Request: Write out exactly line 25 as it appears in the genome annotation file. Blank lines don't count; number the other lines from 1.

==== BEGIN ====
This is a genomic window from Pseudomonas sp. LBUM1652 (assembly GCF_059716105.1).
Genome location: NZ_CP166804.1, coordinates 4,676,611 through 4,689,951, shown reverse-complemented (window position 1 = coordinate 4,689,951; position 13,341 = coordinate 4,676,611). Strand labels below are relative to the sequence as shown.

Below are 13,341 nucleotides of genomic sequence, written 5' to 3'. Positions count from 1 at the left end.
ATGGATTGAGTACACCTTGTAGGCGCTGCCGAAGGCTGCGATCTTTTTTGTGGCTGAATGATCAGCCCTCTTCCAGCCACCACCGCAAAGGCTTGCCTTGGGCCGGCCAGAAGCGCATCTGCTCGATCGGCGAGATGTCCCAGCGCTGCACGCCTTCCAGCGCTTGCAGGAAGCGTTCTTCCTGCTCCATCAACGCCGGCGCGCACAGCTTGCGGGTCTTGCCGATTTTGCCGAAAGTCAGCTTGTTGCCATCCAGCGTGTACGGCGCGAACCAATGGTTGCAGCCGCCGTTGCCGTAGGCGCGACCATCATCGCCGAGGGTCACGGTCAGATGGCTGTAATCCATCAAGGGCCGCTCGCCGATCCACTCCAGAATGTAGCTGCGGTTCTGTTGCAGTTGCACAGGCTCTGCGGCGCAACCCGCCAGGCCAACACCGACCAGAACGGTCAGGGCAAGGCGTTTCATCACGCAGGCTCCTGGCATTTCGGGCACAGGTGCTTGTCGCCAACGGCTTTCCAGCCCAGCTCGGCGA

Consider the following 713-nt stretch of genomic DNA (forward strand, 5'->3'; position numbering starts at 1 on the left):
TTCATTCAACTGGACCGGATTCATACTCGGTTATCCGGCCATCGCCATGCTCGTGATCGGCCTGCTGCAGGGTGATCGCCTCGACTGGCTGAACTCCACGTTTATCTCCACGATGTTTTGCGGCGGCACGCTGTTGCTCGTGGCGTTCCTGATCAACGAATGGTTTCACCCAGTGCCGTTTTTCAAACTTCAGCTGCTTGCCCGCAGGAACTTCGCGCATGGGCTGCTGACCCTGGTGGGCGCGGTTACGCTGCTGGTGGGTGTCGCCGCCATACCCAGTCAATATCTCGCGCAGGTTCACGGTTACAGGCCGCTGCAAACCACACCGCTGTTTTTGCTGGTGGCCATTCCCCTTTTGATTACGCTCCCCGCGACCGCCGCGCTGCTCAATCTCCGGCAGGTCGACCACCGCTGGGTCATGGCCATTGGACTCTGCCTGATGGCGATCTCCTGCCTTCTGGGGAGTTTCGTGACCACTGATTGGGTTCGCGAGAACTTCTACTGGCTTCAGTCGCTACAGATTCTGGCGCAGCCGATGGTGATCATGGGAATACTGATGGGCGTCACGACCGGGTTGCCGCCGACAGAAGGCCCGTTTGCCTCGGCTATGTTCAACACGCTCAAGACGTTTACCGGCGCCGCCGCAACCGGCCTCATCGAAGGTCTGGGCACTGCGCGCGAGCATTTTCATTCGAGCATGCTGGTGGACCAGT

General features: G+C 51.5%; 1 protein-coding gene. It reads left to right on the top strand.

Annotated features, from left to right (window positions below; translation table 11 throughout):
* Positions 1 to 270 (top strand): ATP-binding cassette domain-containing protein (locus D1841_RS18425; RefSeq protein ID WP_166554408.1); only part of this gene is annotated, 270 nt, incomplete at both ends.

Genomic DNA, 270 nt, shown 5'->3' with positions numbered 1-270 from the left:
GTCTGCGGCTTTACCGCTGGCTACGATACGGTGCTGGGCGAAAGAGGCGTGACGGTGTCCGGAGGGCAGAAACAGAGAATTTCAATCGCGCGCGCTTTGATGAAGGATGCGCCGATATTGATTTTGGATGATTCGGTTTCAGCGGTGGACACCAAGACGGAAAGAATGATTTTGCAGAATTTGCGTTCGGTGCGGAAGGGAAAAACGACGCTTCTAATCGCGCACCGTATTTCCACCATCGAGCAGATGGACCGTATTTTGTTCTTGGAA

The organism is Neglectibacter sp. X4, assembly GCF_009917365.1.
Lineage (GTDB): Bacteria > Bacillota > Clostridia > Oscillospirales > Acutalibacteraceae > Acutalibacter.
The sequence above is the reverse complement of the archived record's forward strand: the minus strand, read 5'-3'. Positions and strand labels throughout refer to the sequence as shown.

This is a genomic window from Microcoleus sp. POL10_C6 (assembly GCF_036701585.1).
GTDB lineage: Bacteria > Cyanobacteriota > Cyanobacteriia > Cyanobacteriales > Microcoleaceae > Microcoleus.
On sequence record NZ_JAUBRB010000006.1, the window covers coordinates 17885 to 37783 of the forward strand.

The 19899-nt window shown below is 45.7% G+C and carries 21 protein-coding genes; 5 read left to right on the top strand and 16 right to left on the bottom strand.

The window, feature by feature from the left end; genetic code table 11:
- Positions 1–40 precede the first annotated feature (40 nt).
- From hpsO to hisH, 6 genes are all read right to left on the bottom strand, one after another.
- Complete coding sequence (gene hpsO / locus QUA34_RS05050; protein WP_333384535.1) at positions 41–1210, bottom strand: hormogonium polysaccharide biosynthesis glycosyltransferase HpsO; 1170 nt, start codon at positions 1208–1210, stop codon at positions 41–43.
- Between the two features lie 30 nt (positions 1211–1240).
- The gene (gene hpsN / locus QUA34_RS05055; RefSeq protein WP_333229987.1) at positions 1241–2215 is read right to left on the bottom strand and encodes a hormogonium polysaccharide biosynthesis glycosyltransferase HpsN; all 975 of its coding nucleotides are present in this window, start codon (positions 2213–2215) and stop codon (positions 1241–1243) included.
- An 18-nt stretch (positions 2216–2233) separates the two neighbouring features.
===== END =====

- An 18-nt stretch (positions 2216–2233) separates the two neighbouring features.